Amid concerns about sexual assaults on college campuses, Gov.
The measure also requires lessons promoting affirmative consent before couples engage in sexual relations.
“I firmly believe that by instilling in young minds the importance of affirmative consent and relationships built on love and respect, that we can reduce the sexual violence inflicted on young women,” said state Senate leader Kevin de León (D-Los Angeles), co-author of the bill with Sen. Hannah-Beth Jackson (D-Santa Barbara).
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The law is the first of its kind in the nation, according to the legislators, and follows a measure signed last year requiring college campuses to improve policies to prevent sexual assault and to require that couples affirmatively consent before engaging in sex.
"Without … action, more than 100,000 students will be sexually assaulted on college campuses nationwide," said Sofie Karasek, co-founder of the group End Rape on Campus. "By passing this bill to educate high school students about consent, California is taking a critical step towards lowering that number."
The governor signed a related bill requiring students to take sexual health classes unless their parents object, expanding lessons in HIV prevention and requiring the teaching to be inclusive of different sexual orientations. Sex education classes are currently voluntary.
Brown also approved legislation encouraging that future history textbooks for public schools include a section on the 1930s deportation of more than 1 million U.S. citizens of Mexican descent.
"With our state being the home to so many successful Mexican Americans, our children and all Californians should be aware of the injustices that took place so long ago," said Assemblywoman Cristina Garcia (D-Bell Gardens), author of the measure.
The idea for the bill was submitted by a fifth-grade class at Bell Gardens Elementary School.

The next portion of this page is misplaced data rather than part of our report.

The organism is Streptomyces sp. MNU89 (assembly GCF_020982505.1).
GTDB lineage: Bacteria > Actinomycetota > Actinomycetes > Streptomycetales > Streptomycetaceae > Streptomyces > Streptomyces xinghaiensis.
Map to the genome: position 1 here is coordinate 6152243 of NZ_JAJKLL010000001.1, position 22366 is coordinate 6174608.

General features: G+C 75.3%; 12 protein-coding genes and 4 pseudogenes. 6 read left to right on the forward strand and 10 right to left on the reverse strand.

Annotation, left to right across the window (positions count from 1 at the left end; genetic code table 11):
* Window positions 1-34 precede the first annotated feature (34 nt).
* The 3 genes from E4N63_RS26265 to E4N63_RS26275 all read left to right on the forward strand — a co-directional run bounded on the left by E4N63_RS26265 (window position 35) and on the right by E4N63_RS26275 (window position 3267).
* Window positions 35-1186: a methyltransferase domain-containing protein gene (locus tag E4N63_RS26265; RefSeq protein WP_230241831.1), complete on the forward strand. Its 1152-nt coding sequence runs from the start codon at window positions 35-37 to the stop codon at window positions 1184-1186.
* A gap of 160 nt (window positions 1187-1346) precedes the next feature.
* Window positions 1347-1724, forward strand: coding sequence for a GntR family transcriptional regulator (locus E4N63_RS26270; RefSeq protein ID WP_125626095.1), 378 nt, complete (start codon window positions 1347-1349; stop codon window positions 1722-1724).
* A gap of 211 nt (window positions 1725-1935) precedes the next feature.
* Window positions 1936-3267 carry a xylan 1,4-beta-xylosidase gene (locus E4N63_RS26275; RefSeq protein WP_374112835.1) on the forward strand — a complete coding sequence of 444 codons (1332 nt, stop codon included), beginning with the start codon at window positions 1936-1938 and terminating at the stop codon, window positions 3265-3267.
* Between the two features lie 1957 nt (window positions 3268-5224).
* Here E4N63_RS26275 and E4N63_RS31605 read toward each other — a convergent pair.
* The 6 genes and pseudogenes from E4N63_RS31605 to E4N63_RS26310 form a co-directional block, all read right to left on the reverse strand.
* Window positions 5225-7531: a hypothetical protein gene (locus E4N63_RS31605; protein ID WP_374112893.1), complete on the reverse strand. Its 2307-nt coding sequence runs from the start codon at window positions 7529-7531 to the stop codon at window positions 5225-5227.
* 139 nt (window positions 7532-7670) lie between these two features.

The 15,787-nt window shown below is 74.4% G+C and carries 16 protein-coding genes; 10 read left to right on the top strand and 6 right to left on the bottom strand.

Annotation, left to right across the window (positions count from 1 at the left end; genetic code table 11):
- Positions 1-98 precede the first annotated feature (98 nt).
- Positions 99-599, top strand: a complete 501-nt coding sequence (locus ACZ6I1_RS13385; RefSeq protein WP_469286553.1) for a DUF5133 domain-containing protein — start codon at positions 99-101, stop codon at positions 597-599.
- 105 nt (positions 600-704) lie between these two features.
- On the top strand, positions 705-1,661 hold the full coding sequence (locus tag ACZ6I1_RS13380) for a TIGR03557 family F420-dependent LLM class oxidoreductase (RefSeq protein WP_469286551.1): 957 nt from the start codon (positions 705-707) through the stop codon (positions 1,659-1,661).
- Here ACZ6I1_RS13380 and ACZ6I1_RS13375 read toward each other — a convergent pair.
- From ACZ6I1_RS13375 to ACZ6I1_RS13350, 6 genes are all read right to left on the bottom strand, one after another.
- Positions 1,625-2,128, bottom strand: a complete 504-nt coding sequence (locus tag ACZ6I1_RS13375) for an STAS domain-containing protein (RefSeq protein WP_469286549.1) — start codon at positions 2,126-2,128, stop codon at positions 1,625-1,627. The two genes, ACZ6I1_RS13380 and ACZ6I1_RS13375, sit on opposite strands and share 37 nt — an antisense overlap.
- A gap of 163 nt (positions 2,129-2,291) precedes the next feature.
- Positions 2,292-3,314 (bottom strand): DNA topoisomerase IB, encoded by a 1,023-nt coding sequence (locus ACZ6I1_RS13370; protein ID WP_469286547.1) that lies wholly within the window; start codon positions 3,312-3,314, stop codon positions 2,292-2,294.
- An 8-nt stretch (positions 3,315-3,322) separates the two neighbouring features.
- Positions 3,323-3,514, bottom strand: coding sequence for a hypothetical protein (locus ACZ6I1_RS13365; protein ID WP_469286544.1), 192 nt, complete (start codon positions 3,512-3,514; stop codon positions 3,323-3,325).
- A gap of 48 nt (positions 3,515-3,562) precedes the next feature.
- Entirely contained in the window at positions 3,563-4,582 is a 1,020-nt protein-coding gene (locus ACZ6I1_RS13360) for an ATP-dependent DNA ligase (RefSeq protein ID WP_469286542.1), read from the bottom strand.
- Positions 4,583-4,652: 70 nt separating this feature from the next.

A bill intended to make it easier for poor Californians to receive dental care at free clinics also received the governor's approval. It will allow dental students in their final year of study to provide some treatments at health fairs and other events that typically draw thousands of patients.
Other bills Brown signed include two aimed at helping the transition of prison inmates who were wrongly convicted.
One increases compensation for innocent persons who were wrongly convicted from $100 per day behind bars to $140, to reflect inflation. The other provides housing, job training and mental health services to those released from prison after being exonerated.
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Assemblyman Reginald Jones-Sawyer (D-Los Angeles) introduced the second bill in response to the case of Obie Anthony, who spent 17 years in prison for a crime for which he was later exonerated.
Brown used his veto pen, however, on another Jones-Sawyer bill. It would have required courts to inform defendants about the consequences of pleading guilty to a felony — for example, becoming ineligible for some government services and finding difficulty getting jobs.
The legislation was intended to prevent Californians from accepting plea bargains without a full understanding of how it would affect their lives.
Brown said in a veto message that informing defendants about the consequences of guilty pleas was the responsibility of defense lawyers, who are "best situated to determine which advisements are appropriate and meaningful."